NEW YORK — Since Kobe Bryant was an adolescent he has been consumed with visions of majesty.
His definitive dream is to arrive a bit late at a packed auditorium or a theater, say, where the Academy Awards are in progress, and receive an unrehearsed standing ovation.
Far be it from me to disparage Kobe’s fantasy or deduce that his being is all about the applause.
Surely he’s above that. Surely he knows Jesus didn’t rearrange that rock for the praise. It would be inappropriate and improper for me to presume Kobe distorts the intrinsic value of what he does for a living.
Who knows, maybe Kobe’s daydream is deferred. Maybe it takes place long after retiring from the NBA. Maybe he’s fixated long-term with applying his solar energy elsewhere and earning humanitarian stateliness.
If that’s the case, for the time being Kobe simply will have to settle for being idolized, adulated, exalted, glorified and worshipped by mere mortal basketball fans for his supernatural self-assurance, unearthly serrated edge and undivided attention on splitting the rim’s circumference.
Supposedly, seeing is believing. Think, again.
I saw the Lakers’ witch doctor stick 65 pins into Portland on Friday night and I still don’t believe any of his sorcery, shots from all streams of consciousness — un-, sub- and barely.
One, in particular occurred with 44.2 seconds left in overtime, with the score tied at 108. It can’t help but be spotlighted and fawned over forever.
Having slipped one defender, Kobe cut to the middle, caught a pass and drove left to the coffin corner. Brandon Roy tailgated him.
The 213-cm LaMarcus Aldridge abruptly converged, sealing a taut trap. Kobe had nowhere to go and less than a step in either direction to get there.
Two spin cycles, a jab step and a polished tap dance later, Roy had stumbled backward, Aldridge had been freeze-dried and Kobe had elevated for an unimaginable fade away trifecta that essentially terminated the Lakers’ seven-game skid (the last two by a total of 63 points) on desolation row.
Never was Kobe more hypnotically alert to what desperate measures were needed to end his team’s slump. His determination and detachment — from teammates, opponents, league scrutiny — was evident from the jump.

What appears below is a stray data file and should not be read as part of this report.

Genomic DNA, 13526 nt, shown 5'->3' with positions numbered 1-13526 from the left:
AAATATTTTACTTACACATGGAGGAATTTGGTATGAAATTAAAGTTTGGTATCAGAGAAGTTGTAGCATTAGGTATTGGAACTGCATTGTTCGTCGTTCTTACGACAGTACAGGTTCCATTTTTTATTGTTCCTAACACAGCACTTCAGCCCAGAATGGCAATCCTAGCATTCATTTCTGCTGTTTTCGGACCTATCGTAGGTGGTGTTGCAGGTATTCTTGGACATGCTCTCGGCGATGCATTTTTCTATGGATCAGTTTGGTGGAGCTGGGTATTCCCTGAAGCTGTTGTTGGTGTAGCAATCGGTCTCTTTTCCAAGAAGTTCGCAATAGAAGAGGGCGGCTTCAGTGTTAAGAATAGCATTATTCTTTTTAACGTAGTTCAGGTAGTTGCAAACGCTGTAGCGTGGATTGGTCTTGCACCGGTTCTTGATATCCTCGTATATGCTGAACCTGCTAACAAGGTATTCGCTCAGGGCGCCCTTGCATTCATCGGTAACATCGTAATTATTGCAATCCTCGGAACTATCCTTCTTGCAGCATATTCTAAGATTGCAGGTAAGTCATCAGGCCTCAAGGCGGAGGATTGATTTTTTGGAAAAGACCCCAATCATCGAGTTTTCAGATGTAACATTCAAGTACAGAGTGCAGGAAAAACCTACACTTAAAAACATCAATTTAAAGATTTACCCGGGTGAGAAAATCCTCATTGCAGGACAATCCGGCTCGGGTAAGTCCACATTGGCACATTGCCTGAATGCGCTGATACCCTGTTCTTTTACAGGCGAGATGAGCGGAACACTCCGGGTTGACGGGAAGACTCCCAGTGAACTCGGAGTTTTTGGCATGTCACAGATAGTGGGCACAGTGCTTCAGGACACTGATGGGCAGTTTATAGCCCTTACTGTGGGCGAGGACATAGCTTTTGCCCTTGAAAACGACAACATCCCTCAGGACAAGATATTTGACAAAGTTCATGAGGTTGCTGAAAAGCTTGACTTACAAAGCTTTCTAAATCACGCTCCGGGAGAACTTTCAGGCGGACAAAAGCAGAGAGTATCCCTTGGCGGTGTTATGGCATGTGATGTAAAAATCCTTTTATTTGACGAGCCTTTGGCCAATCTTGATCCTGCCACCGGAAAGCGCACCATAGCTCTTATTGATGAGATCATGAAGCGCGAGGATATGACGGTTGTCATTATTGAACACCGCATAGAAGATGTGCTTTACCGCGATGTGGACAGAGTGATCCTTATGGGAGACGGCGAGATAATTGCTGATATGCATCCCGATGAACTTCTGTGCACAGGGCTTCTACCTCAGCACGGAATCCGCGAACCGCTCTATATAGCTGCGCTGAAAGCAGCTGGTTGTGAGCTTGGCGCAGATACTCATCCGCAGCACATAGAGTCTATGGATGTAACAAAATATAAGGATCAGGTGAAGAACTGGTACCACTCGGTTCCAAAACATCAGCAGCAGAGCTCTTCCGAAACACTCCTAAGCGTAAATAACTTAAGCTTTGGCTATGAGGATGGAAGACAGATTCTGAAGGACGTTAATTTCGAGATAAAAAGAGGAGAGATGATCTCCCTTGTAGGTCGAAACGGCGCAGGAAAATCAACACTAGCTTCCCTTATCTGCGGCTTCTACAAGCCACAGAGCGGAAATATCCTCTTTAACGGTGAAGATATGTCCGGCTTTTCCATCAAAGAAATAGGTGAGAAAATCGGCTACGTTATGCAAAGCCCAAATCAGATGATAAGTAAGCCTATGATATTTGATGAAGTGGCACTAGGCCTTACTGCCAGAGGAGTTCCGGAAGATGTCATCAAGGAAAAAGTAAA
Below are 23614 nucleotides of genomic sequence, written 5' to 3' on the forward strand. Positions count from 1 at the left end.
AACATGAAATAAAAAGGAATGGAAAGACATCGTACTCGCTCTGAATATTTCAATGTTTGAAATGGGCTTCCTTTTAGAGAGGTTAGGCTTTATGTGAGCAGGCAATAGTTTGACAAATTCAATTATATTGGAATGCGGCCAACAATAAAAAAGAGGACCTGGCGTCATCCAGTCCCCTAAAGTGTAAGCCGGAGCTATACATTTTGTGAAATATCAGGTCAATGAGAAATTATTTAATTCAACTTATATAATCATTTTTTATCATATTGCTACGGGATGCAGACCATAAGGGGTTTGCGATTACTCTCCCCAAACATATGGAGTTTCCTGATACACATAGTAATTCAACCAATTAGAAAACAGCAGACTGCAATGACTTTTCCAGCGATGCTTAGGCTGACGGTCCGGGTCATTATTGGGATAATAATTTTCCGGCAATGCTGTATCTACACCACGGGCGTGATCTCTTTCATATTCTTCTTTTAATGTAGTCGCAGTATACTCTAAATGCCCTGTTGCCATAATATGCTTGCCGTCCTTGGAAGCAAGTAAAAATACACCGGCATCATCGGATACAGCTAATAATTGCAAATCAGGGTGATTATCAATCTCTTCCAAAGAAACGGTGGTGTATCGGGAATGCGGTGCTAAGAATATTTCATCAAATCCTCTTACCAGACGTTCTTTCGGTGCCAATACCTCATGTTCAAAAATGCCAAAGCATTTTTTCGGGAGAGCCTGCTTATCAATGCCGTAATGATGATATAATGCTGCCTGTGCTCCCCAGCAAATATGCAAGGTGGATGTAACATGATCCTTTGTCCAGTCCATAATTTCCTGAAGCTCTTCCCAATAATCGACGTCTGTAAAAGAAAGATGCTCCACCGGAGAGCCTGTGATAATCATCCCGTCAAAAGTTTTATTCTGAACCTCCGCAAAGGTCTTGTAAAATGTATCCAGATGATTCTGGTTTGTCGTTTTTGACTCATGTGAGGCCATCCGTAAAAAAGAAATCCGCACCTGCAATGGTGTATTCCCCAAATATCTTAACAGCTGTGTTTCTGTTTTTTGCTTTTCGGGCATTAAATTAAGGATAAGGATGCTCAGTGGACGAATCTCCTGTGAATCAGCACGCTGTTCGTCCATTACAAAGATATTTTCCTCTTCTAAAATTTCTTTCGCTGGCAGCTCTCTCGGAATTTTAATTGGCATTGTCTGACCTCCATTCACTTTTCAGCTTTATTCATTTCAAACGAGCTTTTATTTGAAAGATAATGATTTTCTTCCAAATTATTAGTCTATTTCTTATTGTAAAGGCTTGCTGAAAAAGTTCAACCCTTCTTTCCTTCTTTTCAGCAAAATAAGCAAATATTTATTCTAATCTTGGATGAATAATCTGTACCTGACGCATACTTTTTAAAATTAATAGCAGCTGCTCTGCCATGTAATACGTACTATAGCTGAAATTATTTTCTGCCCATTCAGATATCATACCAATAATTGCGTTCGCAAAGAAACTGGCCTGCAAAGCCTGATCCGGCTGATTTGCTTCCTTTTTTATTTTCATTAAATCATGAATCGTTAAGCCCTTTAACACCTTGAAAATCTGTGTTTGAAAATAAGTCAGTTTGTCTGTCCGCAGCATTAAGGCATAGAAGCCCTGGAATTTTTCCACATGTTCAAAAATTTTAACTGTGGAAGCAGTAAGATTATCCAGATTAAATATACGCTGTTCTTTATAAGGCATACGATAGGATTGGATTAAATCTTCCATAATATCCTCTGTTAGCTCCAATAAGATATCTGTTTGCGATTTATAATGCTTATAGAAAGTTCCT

“He followed up a great first half with an even greater second half,” Phil Jackson underlined.
Explicitly, that converted into two dozen points in the fourth quarter alone and another nine in OT.
Down seven with 1:40 remaining in regulation Kobe put it in overdrive to summarily end the slide.
Overall, he accounted for the fourth-highest total in franchise history (his 81- and 65-point outbursts — sandwich Elgin Baylor’s 71 and Wilt’s 66) on an incredibly economical 23-39 shooting from the field, including 8-for-12 from 3-point range and 11-for-12 from the free-throw line.
Oh, yeah, Kobe also contributed seven rebounds, three assists, three steals and, no, not one errant elbow.
Imagine if the Lakers hadn’t experienced plane trouble on their return from Denver and got back home (7 a.m.) at a reasonable hour.
A more pertinent question may be, with Kobe able to take over games like few others, how was it possible (other teams have been similarly disabled and survived; the Rockets even thrived without Yao Ming) for the Lakers to endure such a prolonged national nightmare?
“It’s probably the best I’ve ever shot,” Kobe allowed.
For the moment, he’s satisfied by the victory, his 65 points and his breathtaking accuracy.
Are the Pistons peaking too early?
Detroit’s 105-83 total eclipse of the Suns completed a perfect 5-0 road trip, the club’s first in some 15 seasons.
Phoenix was held a mere 27 points below its league-leading, per-game average.
Then things got even less competitive the next night in Denver when the final spread widened to 24.
Sorry, fellas, using your triumph in Dallas as an excuse (emotionally bankrupt) is limited to one feeble effort.
Meanwhile, the Pistons didn’t just achieve road perfection, it accomplished road dominance, winning the quintet (at Denver, Seattle, Clippers, Portland and Phoenix) by 13, 18, 4, 12 and 22, respectively, one minus the suspended Rasheed Wallace and the last basically minus the services (strained left groin) of Chauncey Billups.
On Tuesday, Detroit returns home to face a Dallas team it dismembered on Dec. 7; that was the Mavs’ last home loss before the Suns halted their streak at 23.
There’s no place like away.